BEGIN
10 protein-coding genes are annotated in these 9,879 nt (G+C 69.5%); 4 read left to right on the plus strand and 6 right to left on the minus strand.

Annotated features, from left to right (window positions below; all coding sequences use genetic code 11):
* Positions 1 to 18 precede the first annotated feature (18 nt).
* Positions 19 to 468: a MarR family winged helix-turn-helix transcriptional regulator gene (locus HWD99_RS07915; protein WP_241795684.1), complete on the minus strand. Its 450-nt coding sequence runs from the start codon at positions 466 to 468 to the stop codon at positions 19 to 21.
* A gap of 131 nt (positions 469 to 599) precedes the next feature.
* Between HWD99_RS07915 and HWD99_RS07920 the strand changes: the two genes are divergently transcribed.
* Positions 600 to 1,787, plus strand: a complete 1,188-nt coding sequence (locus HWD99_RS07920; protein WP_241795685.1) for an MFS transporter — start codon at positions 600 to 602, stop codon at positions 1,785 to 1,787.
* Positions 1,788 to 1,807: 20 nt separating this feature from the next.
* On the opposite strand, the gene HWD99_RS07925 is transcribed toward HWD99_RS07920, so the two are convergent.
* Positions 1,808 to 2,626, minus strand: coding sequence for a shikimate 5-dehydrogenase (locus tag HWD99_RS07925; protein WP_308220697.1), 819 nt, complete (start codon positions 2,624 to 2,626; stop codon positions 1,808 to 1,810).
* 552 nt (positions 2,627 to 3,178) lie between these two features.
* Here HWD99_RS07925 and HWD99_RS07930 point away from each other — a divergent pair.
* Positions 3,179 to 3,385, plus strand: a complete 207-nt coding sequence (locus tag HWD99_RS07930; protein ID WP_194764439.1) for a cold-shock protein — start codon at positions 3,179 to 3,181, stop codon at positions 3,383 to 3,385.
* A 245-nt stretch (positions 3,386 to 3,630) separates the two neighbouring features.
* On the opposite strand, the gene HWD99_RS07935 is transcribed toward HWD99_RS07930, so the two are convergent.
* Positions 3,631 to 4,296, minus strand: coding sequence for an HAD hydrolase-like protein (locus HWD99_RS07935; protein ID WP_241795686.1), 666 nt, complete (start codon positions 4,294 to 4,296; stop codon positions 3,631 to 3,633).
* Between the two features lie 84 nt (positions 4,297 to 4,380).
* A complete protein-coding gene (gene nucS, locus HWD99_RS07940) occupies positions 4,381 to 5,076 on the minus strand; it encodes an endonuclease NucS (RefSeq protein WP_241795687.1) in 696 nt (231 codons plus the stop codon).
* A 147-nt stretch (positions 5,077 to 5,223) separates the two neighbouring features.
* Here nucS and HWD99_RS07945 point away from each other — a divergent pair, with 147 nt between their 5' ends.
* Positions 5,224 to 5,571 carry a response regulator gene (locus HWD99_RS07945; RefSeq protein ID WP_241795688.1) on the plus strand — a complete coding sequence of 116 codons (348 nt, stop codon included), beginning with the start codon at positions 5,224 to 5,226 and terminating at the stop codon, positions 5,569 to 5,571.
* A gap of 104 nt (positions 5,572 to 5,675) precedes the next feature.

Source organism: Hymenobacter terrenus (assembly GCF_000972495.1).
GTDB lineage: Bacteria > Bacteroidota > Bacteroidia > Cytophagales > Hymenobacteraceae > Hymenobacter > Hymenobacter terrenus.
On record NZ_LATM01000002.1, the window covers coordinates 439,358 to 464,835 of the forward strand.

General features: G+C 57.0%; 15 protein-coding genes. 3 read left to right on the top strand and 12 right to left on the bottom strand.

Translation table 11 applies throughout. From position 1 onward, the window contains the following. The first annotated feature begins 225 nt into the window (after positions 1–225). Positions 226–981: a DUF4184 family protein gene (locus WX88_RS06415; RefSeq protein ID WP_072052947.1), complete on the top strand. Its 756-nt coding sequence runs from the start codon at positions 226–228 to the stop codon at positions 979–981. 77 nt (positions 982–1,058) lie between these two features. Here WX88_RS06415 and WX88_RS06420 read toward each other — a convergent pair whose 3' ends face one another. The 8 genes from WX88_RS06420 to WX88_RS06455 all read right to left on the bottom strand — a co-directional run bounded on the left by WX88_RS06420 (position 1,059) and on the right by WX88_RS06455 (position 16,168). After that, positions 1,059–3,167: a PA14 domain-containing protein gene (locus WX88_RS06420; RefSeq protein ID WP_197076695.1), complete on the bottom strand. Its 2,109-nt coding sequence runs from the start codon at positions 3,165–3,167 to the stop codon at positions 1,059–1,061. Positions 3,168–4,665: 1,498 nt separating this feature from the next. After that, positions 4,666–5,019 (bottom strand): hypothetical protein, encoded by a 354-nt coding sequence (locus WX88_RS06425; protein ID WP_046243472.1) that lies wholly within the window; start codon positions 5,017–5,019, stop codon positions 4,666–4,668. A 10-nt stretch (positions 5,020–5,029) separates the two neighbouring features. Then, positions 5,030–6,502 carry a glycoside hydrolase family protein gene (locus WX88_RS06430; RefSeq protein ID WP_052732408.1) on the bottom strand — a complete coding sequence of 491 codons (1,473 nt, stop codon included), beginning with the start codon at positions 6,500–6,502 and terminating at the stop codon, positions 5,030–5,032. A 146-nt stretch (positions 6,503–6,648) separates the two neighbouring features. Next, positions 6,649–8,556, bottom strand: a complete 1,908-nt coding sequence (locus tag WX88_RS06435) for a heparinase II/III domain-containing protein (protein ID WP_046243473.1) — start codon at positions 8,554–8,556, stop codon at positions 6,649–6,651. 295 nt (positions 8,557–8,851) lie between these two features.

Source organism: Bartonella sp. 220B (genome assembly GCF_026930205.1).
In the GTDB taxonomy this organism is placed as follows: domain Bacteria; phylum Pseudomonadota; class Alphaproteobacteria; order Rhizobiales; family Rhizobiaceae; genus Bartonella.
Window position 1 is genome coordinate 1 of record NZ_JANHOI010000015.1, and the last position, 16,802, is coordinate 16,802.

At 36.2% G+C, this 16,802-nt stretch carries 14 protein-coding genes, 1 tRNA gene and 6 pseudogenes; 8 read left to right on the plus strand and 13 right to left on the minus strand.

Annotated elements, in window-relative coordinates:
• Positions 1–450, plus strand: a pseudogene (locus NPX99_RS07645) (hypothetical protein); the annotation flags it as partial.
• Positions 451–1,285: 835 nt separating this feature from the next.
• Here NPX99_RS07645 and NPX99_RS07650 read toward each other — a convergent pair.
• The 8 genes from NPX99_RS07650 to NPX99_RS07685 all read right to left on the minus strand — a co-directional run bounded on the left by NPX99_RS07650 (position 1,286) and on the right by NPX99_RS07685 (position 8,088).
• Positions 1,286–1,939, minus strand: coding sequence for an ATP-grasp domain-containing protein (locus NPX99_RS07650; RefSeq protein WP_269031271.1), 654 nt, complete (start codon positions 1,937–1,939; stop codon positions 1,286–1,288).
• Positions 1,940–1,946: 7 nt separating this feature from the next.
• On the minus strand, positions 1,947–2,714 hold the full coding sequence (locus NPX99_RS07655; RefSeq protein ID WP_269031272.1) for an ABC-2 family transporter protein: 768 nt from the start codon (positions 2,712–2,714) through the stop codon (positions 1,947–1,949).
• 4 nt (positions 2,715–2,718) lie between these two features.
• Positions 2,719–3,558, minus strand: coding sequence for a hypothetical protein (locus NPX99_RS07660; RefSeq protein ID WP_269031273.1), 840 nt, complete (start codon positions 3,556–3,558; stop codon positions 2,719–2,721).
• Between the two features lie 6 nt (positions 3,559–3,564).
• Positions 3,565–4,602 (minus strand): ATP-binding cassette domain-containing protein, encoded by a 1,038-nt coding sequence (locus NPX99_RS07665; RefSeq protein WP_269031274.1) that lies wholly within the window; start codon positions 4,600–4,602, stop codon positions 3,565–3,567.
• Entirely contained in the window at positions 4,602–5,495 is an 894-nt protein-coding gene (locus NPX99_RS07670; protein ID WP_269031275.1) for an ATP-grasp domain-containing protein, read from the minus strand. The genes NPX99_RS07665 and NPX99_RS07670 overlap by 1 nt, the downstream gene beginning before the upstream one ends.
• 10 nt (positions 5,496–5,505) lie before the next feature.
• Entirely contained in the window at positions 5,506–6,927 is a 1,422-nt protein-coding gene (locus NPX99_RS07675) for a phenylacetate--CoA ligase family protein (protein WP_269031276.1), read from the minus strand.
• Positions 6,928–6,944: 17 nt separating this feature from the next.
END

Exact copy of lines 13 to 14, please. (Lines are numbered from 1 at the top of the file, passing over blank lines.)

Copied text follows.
* Positions 3,179 to 3,385, plus strand: a complete 207-nt coding sequence (locus tag HWD99_RS07930; protein ID WP_194764439.1) for a cold-shock protein — start codon at positions 3,179 to 3,181, stop codon at positions 3,383 to 3,385.
* A 245-nt stretch (positions 3,386 to 3,630) separates the two neighbouring features.